Victorian Great Exhibition Commemorative Aide Memoire

NATHANIEL MILLS, Birmingham 1850
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A fine Victorian silver Great Exhibition Commemorative Aide Memoire, the cover engraved with a view of the Crystal Palace on an engine turned ground framed by scrolled foliage, the reverse inscribed ‘Annie / 9th July 1851’ against a geometric patterned ground, containing six ivory note sheaves, the first with contemporary inscriptions, attached contemporary Propelling Pencil.

The obverse of the 1st ivory sheaf inscribed in pencil: ‘with M Beachcrofts best love 10th July 1851’ and in smaller script between lines: ‘ to annie hunter’, the reverse inscribed : ‘Anna Hunter Beachcroft 21 Orsett Terrace Hyde Park’ and to side: ‘Left Aps? 10th July 1851’.

Anna (or Annie) Hunter Beachcroft, nee Wood, was married to Robert Beachcroft on 6th July 1851 in her home town of Ayr, Scotland. She must have come down to London shortly afterwoods, staying in her father-in-laws house in Orsett Terrace and visiting the Exhibition on the 9th and / or 10th July. Her husband was a solicitor becoming a partner in Maberlys & Beachcroft, some time of 17 Kings Road, Bedford Row, Holborn. It would appear that the Aide Memoire was a sweetly topical wedding present or memento from her new brother-in-law, Matthew Beachcroft.

(National Archives PROB 11/2238, National Archives, PROB 11/2259, and the International Genealogical Records).

Something like 6 million people visited the exhibition (a thirds of Britain’s population at the time) – they had never seen the like and Charlotte Bronte describe the awe felt by many in a letter: ‘Yesterday I went for the second time to the Crystal Palace... It is wonderful place – vast, strange, new and impossible to describe. Its grandeur does not consist of one thing, but in the unique assemblage of all things. Whatever human industry has created you find there, from the great compartments filled with railway engines and boilers, with mill machinery in full work, with splendid carriages, with harness of every description, to the glass covered and velvet spread stands loaded with the most gorgeous work of the Goldsmith & Silversmith, and the carefully guarded caskets full of real diamonds and pearls worth hundred of thousands of pounds. It seems as if only magic could have gathered this mass of wealth from all the ends of the earth – as if none but super natural hands could have arranged it thus, with such a blaze and contrast of colours and marvellous power of effect. The multitude filling the great aisles seems ruled and subdued by some invisible influence. Amongst the thirty thousand souls that peopled it the day I was there not one loud noise was to be heard, not one irregular movement seen: the living tide rolls on quietly with a deep hum like the sea heard from the distance.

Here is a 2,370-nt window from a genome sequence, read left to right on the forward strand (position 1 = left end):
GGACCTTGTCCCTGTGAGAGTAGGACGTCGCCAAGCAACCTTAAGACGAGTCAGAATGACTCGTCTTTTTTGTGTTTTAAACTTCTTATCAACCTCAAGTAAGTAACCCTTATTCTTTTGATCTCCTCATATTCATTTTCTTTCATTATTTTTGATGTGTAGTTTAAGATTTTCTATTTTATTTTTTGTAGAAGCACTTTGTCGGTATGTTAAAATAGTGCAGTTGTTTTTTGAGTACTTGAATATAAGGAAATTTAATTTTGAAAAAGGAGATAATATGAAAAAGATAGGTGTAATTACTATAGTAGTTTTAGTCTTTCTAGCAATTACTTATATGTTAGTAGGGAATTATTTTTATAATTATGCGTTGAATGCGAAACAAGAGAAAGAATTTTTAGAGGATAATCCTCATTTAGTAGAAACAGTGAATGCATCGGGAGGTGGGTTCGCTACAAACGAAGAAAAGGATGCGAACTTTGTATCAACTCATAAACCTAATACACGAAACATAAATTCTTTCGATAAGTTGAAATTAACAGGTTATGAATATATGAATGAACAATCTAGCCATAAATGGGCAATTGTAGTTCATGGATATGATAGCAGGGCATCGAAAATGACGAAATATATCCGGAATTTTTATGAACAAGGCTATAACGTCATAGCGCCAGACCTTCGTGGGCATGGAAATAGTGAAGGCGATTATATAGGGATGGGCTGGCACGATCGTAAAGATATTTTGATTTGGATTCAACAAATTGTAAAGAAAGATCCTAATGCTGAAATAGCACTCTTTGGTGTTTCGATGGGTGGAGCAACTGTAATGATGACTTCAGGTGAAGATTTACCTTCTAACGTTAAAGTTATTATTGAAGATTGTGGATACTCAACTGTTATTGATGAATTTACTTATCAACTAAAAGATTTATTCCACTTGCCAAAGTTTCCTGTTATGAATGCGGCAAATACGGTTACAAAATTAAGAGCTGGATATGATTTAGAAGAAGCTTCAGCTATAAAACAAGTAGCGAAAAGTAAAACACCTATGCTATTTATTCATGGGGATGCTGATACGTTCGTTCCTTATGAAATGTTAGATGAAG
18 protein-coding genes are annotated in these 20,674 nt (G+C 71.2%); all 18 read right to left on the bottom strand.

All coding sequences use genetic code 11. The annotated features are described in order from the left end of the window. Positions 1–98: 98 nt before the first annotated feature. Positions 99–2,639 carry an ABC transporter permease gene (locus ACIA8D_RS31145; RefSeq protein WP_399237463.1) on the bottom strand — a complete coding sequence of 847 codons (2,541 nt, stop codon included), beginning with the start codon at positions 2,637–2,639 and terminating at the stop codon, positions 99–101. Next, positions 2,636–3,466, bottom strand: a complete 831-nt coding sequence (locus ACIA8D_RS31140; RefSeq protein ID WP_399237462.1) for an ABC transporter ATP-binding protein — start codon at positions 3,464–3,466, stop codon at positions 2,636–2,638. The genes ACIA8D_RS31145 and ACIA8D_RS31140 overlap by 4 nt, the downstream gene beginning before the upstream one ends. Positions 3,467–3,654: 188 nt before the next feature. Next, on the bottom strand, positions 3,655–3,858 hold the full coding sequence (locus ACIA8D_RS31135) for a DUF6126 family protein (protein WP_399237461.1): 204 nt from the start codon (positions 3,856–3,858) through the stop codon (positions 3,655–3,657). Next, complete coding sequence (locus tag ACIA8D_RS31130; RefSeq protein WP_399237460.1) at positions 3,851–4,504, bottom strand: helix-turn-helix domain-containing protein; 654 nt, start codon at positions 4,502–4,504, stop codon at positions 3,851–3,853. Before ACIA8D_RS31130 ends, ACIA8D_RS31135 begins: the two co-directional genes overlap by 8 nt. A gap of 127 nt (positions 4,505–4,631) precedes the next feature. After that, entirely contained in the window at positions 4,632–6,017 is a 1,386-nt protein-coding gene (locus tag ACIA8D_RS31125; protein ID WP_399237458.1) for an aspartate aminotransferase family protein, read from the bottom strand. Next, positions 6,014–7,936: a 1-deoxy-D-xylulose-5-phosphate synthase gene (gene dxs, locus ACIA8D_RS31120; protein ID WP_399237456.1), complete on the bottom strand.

Although items could not be bought at the Exhibition itself, there was an emporium specially open on Regents Street for the purpose and memorabilia must also have been available from other outlets. Vinaigrettes and Card Cases were also produced by a number of Birmingham firms before the Exhibition opened, showing similar views of Crystal Palace.

Sold - £950.00

In fine condition with no damage or repair.
38 mm (1.50 inches)
72 mm (2.83 inches)
Stock Code